- 68% of teachers aren’t confident they can teach deaf children effectively.
- A third aren’t receiving crucial support from specialist staff.
- Deaf children already achieve an entire grade less at GCSE, even though deafness isn’t a learning disability.
- The National Deaf Children’s Society says the “shocking” findings must lead to urgent investment in specialist teachers.
Two-thirds of teachers across England say they don’t know how to educate deaf students, a new survey from the National Deaf Children’s Society suggests.
The poll of 5,332 primary and secondary school teachers, released today, reveals that 68% don’t feel confident they can adapt the curriculum and teach a deaf child effectively.
Almost all respondents (96%) said if they were teaching a deaf pupil, they’d need ongoing support from someone with expert knowledge, such as a Teacher of the Deaf. However, more than a third (37%) had received no such support.
There are currently around 35,000 deaf children in schools across England, the vast majority of whom attend mainstream schools.
The National Deaf Children’s Society said the findings should shock those responsible for funding deaf education “to their core” and were yet more evidence that the system is simply not equipped to provide for deaf students.
Even though deafness isn’t a learning disability, deaf children already achieve less than their hearing classmates at every stage of school, including an entire grade lower at GCSE on average. Just a third get at least two A-levels or equivalent, compared to more than half of hearing children.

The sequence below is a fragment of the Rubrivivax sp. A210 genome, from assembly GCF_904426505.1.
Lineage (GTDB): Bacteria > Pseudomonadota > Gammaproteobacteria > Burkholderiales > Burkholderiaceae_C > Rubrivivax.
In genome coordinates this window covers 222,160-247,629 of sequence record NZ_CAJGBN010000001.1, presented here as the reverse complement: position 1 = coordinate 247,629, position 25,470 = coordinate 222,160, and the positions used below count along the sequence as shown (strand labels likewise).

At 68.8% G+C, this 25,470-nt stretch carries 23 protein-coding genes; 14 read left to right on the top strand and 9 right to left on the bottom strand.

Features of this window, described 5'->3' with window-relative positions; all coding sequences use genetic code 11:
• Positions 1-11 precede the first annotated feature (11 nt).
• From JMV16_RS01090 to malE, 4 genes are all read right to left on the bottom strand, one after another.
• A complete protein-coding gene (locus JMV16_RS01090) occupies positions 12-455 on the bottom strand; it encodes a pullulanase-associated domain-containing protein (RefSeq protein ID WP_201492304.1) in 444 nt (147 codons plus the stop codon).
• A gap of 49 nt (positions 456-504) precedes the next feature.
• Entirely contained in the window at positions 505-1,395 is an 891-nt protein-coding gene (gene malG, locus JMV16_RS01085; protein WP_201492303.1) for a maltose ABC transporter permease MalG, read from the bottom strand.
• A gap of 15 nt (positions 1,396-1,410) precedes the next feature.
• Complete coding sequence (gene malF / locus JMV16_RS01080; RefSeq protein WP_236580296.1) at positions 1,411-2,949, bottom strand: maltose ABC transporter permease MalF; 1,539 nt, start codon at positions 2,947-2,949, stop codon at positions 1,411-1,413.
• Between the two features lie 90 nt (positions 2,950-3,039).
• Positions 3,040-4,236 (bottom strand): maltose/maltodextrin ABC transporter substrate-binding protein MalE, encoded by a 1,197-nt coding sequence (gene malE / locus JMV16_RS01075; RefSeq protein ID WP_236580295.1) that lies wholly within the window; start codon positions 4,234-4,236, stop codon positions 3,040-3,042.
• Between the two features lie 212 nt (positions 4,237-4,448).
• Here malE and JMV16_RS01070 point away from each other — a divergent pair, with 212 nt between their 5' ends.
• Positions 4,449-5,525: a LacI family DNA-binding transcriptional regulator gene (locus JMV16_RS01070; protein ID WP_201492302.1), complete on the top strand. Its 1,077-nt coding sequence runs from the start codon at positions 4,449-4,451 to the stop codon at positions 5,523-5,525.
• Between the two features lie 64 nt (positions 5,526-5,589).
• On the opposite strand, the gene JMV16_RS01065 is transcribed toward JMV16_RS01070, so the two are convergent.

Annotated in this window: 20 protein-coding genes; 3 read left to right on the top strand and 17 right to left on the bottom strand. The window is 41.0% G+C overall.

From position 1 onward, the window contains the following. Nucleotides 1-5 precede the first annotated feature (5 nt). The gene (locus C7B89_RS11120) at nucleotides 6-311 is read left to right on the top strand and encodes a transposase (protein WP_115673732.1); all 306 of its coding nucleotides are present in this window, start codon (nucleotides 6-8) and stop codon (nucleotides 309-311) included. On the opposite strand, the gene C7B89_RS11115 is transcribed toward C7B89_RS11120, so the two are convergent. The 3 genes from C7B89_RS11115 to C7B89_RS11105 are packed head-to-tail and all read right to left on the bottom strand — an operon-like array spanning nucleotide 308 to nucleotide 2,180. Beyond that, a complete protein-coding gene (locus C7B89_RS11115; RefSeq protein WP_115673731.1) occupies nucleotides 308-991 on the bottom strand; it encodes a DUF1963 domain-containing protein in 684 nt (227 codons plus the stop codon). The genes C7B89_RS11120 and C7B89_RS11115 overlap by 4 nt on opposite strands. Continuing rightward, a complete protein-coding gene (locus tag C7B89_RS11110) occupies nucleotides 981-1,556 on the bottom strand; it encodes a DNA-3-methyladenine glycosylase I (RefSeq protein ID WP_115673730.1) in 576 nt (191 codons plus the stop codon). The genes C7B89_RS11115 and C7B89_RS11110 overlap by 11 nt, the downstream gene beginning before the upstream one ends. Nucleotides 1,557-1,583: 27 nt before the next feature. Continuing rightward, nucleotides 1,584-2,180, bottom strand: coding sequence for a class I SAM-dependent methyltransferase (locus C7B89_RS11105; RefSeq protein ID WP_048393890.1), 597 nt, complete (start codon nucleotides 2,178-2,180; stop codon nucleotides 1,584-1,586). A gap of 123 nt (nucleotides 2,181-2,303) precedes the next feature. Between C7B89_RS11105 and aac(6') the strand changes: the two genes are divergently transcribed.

The charity says that unless urgent investment in specialist teaching staff is announced during the upcoming SEND review, the gap in results between deaf and hearing children will only get wider.
It says this investment must focus on Teachers of the Deaf, who play an instrumental role in deaf children’s lives but have been cut by 15% since 2011.
Susan Daniels OBE, Chief Executive at the National Deaf Children’s Society, said:
“Tens of thousands of deaf children are walking into classrooms across England with a two in three chance that their teacher will not know how to educate them effectively. This should shock everyone responsible for funding deaf education to their core.
“Teachers are battling incredible pressures every day and they can’t be specialists in every disability, so it’s crucial they get the expert knowledge and support they need. All too often, this simply isn’t being delivered.
“The Government has frequently spoken of record investment in special needs education, but clearly far too little is reaching the deaf children who desperately need it.
“The upcoming SEND review is the perfect opportunity to right this injustice. By investing in more specialist support immediately, we can give an entire generation of deaf children the chance to reach their potential.”